Forever Patio: NorthCape’s New Online Brand
|Forever Patio website.|
NorthCape International last year faced a sales channel dilemma familiar to other leading casual furniture makers – it had a hot product line, an expanding number of brick-and-mortar retailers, yet saw huge potential in e-commerce.
Chasing the Internet market in a serious way would mean spoiling the company’s relationship with the very retailers who had made it wildly successful in recent years. Furthermore, pursuing sales in the online channel surely would cannibalize NorthCape’s business through the all-important brick-and-mortar stores.
So Tom Murray, NorthCape’s president, chose an unusual solution. He and his team developed a new product line and a new brand for sale exclusively through e-commerce vendors.
“Forever Patio is our drop-ship brand,” Murray says. The line was introduced last March.
The brand’s launch cleans up “clutter, confusion, pricing problems, a real mess,” Murray says. That situation resulted from an undisciplined approach to the potential of e-commerce.
He traces the evolution of the situation back to NorthCape International’s early years when, in an attempt to gain a toehold in the market, the company “jumped into the drop-ship business aggressively.” Then, as the catalog business started to diminish and online retailing surged, the company had no definitive online sales policy as it focused on building a network of brick-and-mortar retailers.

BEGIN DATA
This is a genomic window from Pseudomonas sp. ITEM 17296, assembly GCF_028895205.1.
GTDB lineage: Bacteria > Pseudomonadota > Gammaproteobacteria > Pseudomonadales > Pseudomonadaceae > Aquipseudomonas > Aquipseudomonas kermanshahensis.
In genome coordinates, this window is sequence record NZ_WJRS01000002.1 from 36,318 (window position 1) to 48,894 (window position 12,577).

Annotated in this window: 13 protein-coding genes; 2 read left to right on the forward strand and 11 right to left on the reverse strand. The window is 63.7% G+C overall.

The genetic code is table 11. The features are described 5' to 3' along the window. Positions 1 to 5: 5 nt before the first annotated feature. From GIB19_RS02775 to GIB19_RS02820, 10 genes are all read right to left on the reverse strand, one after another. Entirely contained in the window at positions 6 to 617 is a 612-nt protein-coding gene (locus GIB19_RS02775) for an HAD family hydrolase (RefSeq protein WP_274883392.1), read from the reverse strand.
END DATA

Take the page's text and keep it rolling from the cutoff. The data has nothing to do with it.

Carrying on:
“Flushing the system and building a new brand is not easy,” Murray says. “But it’s very difficult for us to ignore the fastest-growing retail channel of a lifetime, while supporting our brick-and-mortar customers. A lot of thought went into this.”
Specialty retailers with a storefront and showroom may sell the NorthCape brand online, but must adhere to minimum advertised pricing (MAP). “If we don’t put MAP out there, it’s a run to the bottom,” he says.
About 25 online-only vendors currently offer the Forever Patio brand of resin wicker furniture. Products sold are drop-shipped by NorthCape.
NorthCape qualifies vendors and only signs up those who are likely to do a significant amount of business, Murray says, which reduces administration headaches. He doesn’t want the Forever Patio brand to be sold on sites offering a smorgasbord of products including “socks and underwear.”
Deliveries are handled by LTL (less than truckload) carriers that typically get boxed product to the curb or near a homeowner’s front door. White-glove delivery usually isn’t an option at the online vendors selling Forever Patio, Murray says, because that adds significantly to costs.